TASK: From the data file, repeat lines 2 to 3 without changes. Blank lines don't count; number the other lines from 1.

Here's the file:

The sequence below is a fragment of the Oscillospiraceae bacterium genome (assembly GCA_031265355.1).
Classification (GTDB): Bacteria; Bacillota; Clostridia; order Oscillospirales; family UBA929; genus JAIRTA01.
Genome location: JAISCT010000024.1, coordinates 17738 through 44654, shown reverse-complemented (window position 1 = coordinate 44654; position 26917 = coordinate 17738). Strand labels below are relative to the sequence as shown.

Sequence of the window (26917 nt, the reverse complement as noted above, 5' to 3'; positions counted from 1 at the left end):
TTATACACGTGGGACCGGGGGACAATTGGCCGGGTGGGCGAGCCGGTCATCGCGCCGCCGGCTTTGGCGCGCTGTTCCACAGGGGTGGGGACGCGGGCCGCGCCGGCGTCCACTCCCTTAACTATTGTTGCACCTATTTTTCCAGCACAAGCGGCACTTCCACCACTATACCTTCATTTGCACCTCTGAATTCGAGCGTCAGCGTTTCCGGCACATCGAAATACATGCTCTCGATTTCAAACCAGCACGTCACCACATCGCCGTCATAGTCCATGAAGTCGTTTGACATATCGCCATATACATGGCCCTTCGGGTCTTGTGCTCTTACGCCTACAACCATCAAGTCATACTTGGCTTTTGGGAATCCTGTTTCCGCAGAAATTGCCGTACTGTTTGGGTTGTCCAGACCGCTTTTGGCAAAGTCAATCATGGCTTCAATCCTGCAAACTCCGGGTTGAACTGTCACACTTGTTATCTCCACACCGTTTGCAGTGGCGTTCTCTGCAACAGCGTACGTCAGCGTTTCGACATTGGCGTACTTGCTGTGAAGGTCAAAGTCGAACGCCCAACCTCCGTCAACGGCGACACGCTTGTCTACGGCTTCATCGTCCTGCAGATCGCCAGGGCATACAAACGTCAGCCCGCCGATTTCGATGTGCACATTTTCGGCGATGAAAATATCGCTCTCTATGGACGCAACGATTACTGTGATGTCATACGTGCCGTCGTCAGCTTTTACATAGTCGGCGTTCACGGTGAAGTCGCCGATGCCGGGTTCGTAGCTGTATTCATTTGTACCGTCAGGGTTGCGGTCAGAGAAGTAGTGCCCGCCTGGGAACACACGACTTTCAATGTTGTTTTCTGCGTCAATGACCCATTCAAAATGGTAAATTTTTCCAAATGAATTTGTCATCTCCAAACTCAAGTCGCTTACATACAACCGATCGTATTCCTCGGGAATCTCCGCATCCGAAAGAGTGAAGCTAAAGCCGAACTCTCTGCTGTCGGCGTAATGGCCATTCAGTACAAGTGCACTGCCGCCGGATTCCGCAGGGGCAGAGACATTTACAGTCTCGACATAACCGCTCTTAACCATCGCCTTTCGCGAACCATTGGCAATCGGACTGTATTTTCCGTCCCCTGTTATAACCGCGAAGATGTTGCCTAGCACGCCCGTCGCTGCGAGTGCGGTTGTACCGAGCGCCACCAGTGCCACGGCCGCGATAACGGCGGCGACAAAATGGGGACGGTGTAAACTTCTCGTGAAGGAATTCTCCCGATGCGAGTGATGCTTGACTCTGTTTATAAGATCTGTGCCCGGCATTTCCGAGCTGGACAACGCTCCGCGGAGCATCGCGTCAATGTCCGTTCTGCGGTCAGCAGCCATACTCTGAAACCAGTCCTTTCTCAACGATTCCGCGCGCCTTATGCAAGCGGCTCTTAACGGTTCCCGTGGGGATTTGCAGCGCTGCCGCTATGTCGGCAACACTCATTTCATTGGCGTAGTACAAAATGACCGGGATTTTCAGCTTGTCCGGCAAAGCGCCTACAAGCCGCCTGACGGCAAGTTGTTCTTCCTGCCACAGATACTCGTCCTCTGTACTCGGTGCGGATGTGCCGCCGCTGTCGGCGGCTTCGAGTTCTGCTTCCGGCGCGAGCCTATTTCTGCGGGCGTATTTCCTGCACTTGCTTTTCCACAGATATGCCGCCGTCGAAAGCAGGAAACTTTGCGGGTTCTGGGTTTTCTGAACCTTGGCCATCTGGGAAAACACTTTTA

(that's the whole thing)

Classification (GTDB): Bacteria; Bacillota; Clostridia; order Oscillospirales; family UBA929; genus JAIRTA01.
Genome location: JAISCT010000024.1, coordinates 17738 through 44654, shown reverse-complemented (window position 1 = coordinate 44654; position 26917 = coordinate 17738). Strand labels below are relative to the sequence as shown.